Future Perfect Now #94
I take three random words. I find myself staring blankly at the outside wall of the studio, having gone out to pick some beans for dinner. Three words that mean nothing to each other and would most likely never be seen in the same context, let alone the same sentence. I contemplate them, absorb them and slowly an image starts to form in my mind. Initially, it is a cliché, something obvious and literal. And I know that if I work with them, they will evolve into something else. I take the beans back to the kitchen and put them on the counter. You are not there, so I don’t break the flow. I head for the studio. No, I won’t say or write these words. That would bring them back down to where I don’t want them. As I walk, I contemplate the meaning of subject matter and abstraction—both words that start to lose their meaning, as I have conventionally thought of them. Subject matter dissolves into a deeper process as I start to lay down some thoughts or images, or non-thoughts and random (can they really be random?) musings. And so the process starts to take those first three words and re-connect them through me to some greater whole where, in fact, all is connected. So the words are simply a starting point. They have no meaning or context in and of themselves, except that they are a doorway I can choose to find a deeper truth.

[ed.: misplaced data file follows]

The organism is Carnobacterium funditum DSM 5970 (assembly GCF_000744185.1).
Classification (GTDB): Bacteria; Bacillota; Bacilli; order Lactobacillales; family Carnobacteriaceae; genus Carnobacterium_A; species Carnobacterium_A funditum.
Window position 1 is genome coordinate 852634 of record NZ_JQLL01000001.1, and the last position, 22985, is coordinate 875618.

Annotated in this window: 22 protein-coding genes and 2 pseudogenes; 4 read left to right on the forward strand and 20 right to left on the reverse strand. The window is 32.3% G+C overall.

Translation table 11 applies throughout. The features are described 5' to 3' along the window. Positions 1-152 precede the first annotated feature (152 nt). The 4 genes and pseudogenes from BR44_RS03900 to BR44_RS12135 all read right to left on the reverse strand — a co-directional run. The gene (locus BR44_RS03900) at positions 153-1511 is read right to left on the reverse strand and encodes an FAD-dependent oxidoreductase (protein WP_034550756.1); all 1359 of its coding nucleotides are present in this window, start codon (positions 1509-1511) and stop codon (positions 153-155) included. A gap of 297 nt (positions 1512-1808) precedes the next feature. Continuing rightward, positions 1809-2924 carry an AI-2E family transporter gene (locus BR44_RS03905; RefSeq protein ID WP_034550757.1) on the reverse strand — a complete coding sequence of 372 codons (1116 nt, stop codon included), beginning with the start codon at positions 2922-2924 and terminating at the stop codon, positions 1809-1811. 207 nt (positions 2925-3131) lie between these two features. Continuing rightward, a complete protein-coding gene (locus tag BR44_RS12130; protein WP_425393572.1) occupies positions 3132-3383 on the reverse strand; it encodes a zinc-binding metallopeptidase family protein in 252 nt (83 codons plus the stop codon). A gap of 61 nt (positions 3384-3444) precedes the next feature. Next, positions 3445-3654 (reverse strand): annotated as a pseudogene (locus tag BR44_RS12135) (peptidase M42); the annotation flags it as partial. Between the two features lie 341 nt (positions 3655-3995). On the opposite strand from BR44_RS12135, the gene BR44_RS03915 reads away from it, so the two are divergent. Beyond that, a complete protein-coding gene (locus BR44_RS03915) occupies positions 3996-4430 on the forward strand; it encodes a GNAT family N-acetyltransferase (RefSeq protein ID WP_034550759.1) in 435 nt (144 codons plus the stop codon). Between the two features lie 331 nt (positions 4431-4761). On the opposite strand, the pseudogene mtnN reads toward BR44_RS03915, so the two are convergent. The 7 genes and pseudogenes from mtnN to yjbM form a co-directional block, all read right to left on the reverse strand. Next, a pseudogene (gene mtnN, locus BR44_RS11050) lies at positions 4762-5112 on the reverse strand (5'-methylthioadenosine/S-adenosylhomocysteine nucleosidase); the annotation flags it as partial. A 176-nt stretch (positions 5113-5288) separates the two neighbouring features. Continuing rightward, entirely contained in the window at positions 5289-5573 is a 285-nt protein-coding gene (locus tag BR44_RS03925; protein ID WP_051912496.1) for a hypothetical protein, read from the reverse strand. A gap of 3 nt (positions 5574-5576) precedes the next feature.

An excerpt from Lewis Evans' new book:
Future Perfect Now
Find out more about this groundbreaking book
About this image
Pomegranate, waves, mimosa: oil on canvas
24 x 48 inches
I took three words and started. Actually, this work turned out to be more semi-abstract than full abstract, but I am pleased with the result. Painted in troubled times as the coronavirus is gathering pace, we all need something to uplift us.
"The beautiful spring came, and when nature resumes her loveliness, the human soul is apt to revive also."
Harriet Ann Jacobs
To view available artworks by Lewis Evans, click below: